Escarole, 1 bunch
White beans (Navy, Canneloni, Great Northern, etc.), 2 cups, soaked, rinsed, and cooked
Garlic, 4-5 regular sized cloves, chopped
Olive oil, 1/4 to 1/2 cup, I use this
4 ounces filtered water
Sea salt, I use this
1. Prep the Escarole: Fill your sink (or one side of your sink) with cold water (enough to cover your escarole) and about a tbsp of salt. Rip your escarole into bite sized chunks and add to your sink full of water using your hands to push it under the water and move it around a bit. This is just to clean it up and you'll let it sit until you're ready to use it. If I recall correctly, escarole attracts a lot of bugs in the garden (when you grow it yourself), so you really need to wash it well.
2. Brown Garlic: In a medium pot over medium heat, add your olive oil and garlic and saute until the garlic browns. Remove from heat. Be careful, because the garlic will go from brown to burnt quickly, and you don't want burnt.
3. Cook Escarole: After the garlic and oil mixture cools, add the rinsed escarole to the pot and turn the heat back on to medium. Now, the escarole will be quite watery and that's perfect. So, just rinse it off and add it to your pot, excess water and all. Stir to distribute the olive oil on the escarole and cook for a few minutes until it wilts.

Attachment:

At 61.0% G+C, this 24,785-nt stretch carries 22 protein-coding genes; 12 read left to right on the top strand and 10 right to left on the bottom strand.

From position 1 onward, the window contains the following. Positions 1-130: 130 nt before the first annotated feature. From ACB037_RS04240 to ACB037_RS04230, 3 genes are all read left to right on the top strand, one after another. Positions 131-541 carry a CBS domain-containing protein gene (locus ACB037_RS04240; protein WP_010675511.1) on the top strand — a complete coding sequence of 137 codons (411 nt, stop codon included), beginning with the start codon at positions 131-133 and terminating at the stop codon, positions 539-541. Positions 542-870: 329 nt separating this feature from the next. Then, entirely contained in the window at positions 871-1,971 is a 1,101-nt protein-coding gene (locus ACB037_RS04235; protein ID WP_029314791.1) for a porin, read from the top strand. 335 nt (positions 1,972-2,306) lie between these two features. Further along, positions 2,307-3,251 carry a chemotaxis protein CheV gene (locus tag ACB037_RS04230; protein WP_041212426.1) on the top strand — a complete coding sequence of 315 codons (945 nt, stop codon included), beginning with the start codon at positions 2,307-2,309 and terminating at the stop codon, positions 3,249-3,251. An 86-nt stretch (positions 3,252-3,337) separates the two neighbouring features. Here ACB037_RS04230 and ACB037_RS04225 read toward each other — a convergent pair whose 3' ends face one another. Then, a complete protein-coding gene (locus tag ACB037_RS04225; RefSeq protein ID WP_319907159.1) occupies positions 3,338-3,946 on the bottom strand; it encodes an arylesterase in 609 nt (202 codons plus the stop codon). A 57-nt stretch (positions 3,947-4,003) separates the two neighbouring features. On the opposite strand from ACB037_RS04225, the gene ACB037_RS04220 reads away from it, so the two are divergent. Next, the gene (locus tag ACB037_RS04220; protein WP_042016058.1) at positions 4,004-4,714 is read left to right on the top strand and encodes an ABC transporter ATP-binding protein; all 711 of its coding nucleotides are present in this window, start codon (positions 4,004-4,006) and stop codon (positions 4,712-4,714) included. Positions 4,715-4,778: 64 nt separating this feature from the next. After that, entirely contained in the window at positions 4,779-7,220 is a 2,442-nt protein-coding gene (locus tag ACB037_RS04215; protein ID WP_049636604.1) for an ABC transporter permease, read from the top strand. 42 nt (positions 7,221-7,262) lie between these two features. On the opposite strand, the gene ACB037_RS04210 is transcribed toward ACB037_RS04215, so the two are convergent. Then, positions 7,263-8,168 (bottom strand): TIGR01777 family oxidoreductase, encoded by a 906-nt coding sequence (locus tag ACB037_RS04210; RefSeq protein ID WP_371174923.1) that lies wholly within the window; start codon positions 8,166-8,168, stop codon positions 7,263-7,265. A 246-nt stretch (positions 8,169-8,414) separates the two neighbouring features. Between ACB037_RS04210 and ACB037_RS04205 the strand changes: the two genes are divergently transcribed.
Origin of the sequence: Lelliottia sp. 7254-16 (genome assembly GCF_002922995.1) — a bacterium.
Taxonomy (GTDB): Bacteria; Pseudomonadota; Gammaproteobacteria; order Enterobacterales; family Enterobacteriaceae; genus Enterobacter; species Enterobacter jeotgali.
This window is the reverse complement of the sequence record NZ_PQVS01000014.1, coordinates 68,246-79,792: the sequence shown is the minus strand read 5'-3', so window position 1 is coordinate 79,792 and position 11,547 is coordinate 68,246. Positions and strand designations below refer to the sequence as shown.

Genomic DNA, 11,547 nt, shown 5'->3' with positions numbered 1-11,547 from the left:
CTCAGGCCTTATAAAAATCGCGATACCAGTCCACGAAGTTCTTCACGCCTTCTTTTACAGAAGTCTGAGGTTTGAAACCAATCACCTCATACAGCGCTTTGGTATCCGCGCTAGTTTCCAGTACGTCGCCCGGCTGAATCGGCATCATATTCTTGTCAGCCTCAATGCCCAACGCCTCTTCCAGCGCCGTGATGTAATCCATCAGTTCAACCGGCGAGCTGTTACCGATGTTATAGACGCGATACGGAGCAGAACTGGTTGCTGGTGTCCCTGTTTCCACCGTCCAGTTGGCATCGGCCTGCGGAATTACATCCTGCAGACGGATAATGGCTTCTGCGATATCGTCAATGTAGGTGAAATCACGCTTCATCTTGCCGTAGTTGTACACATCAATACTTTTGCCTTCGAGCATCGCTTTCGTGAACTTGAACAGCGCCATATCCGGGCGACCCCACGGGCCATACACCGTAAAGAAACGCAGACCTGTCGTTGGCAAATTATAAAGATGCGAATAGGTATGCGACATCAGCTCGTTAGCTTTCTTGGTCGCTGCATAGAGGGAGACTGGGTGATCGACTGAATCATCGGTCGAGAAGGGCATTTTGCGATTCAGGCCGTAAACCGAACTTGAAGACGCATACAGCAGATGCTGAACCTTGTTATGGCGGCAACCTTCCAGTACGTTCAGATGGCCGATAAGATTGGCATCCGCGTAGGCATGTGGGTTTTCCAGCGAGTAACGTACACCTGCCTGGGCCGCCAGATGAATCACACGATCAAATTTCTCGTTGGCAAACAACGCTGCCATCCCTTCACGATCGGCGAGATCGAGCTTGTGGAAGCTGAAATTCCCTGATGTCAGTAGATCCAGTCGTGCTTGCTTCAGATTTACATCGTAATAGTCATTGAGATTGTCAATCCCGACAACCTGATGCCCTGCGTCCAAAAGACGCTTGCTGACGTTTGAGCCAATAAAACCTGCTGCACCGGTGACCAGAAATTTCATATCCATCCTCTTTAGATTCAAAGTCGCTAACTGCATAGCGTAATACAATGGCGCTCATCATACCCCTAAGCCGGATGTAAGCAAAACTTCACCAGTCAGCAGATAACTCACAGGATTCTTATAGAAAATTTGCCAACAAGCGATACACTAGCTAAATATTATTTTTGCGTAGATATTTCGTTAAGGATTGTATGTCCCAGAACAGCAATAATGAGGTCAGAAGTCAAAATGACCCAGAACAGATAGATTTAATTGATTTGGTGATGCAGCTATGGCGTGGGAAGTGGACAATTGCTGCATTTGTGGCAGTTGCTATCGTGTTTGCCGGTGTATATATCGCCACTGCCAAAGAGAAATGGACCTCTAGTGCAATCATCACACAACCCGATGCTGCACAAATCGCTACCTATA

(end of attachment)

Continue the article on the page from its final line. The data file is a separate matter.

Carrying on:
Then, add about 4 ounces of additional filtered water so you have a soupy broth. Add your beans too. If you want more broth, add a little more water. Bring to a boil, then cook another ten minutes on low. Season with salt, start with about 1 tsp and go from there based on personal preference.
I remember eating this with my sister at my grandma's house when I was little. However, I was not able to find escarole at my supermarket until just recently, so I have spent most of my life eating this only during those summer visits.
Escarole is incredibly nutritious and you can read about the benefits here. This keeps surprisingly well in the refrigerator for a few days and will re-heat nicely. It makes about six servings and only takes about 15 to 20 minutes, tops, to make.
Remember to rinse and soak your beans for maximum nutritional benefit. Place your dried beans in a bowl filled with water and a little whey or ACV and let sit in a warm place for 24-48 hours, switching out your water every so often so that it does not begin to ferment. Then cook your soaked beans in water (or stock) and freeze for future use.
This post was linked to Natural Living Monday, Just Another Meatless Monday, The Clever Chicks Blog Hop, Melt In Your Mouth Monday, Fat Tuesday, Slightly Indulgent Tuesday, Traditional Tuesdays, Tasty Tuesdays, Waste Not Want Not Wednesdays, Real Food Wednesday, Fight Back Friday, Foodie Friday at Rattlebridge Farm, Foodie Friday with Simple Living and Eating, and Weekend Kitchen Creations.